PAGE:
There was nothing in the incident to provoke a second thought. Assuredly, Frank Theydon—as his friends called him—was not the only man in the vestibule of Daly's Theater who had found the girl well worth looking at, and it was the mere accident of propinquity which enabled him to overhear the quite commonplace remarks of father and daughter.
A score of similar occurrences had probably taken place in the like circumstances that night in London, and the maddest dreamer of fantastic dreams would not have heard the fluttering wings of the spirit of romance in connection with any one of them. It was by no means marvelous, therefore, but rather in obedience to the accepted law of things as they are when contrasted with things as they might be, if Theydon both failed to attach any importance to that chance meeting and proceeded forthwith to think of something else.
He did not forget it, of course. His artist's eyes had been far too interested in a certain rare quality of delicate femininity in the girl's face and figure, and his ear too quick to appreciate the music of her cultured voice, that he should not be able to recall such pleasant memories later. Indeed, during those fleeting moments on the threshold of the theater, he had garnered quite a number of minor impressions, not only of the girl, but of her father.
In some respects they were singularly alike. Thus, each had the same proud, self-reliant carriage, the same large, brilliant eyes, serene brow and firm mouth, the same repose of manner, the same clear, incisive enunciation. Neither could move in any company, however eclectic, without evoking comment.
They held in common that air of refinement and good breeding which is, or should be, the best-marked attribute of an aristocracy. It was impossible to imagine either in rags, but, given such a transformation, each would be notable because of the amazing difference that would exist between garb and mien.
It must not be imagined that Theydon indulged in this close analysis of the physical characteristics of two complete strangers while his cab was wheeling into the scurry of traffic in Cranbourn Street. Rather did he essay a third time to light the cigarette which he still held between his lips. And yet a third time was his intent balked.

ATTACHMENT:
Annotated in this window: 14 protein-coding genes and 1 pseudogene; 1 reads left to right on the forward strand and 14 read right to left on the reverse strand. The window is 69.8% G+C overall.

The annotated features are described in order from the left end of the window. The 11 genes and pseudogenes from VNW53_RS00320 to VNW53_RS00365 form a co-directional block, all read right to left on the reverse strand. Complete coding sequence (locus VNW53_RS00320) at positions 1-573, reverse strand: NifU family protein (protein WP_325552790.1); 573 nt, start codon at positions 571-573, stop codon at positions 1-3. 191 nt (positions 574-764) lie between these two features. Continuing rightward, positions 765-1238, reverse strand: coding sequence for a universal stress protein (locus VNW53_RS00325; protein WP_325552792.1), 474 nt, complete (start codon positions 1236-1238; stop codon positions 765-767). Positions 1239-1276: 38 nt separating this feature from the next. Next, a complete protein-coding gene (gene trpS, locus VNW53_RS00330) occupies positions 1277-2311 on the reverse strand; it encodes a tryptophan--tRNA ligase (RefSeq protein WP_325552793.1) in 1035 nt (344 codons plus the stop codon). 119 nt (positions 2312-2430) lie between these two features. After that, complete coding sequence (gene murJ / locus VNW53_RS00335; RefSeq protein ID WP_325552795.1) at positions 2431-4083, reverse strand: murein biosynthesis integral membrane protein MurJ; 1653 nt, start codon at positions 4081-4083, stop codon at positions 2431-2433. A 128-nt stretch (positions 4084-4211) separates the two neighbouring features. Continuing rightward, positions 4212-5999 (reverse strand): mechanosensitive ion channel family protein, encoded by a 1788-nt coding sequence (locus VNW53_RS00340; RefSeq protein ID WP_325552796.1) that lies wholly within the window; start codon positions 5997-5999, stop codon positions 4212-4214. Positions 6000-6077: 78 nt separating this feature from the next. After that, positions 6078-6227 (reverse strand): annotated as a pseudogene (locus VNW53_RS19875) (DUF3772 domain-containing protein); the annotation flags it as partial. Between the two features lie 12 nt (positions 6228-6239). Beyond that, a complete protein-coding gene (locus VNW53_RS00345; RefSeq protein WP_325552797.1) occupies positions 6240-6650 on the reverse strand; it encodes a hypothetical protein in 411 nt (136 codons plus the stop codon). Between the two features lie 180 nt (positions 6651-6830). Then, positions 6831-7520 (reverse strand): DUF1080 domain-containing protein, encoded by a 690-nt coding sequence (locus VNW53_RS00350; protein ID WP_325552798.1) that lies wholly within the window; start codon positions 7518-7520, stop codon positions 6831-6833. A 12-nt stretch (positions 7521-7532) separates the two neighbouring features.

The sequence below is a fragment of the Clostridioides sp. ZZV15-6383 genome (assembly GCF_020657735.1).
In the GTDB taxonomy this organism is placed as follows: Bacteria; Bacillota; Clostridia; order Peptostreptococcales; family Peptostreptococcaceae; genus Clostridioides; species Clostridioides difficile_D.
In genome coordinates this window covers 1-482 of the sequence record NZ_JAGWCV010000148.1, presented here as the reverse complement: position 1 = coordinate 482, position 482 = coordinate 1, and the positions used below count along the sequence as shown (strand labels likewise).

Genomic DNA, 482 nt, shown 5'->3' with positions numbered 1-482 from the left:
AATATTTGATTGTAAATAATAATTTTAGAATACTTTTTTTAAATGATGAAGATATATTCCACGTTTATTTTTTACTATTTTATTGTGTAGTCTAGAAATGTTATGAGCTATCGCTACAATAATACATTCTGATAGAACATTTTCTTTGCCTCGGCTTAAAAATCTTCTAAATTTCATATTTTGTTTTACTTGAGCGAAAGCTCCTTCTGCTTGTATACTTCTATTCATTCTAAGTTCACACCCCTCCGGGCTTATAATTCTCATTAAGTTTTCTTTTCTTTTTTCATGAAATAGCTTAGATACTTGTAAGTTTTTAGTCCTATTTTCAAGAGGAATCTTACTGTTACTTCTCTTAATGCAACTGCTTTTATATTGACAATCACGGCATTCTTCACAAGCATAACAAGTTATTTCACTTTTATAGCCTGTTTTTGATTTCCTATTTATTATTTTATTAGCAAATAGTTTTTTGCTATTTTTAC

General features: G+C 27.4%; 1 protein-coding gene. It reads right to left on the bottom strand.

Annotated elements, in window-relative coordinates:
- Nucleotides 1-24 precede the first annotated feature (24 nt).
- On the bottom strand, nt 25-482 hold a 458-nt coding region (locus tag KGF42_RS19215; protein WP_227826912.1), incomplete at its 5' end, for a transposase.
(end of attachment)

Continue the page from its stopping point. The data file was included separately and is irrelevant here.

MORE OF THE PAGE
A policeman stopped the east-bound stream of vehicles somewhat suddenly at the corner of Charing Cross road; owing to the mud, the taxi skidded a few feet beyond the line; a lamp was torn off by a heavy wagon coming south; and a fierce argument between taxi driver and policeman resulted in "numbers" being demanded for future vengeance. Then Theydon took a hand in the dispute, poured oil on the troubled waters by tipping the policeman half a crown and the driver half a sovereign—these sums being his private estimate of damages to dignity and lamp—and the journey was resumed, with a net loss, to the person who had absolutely nothing to do with the affair, of twelve and sixpence in money and nearly ten minutes in time.
Theydon was not rich, as shall be seen in due course, but he was generous and impulsive. He hated the notion of any one suffering for having done him a service, and the taxi man might reasonably be deemed a real benefactor on that sloppy night.
So far as he was concerned, the delay of ten minutes was of no consequence. It only meant a slightly deferred snuggling down into an easy chair in his flat with a book and a pipe. That is how be would have expressed himself if questioned on the point. In reality it influenced and controlled his future in the most vital way, because, once the cab had crossed Oxford Street and turned into the quiet thoroughfare on which the first block of Innesmore Mansions abutted, he passed into a new phase of existence.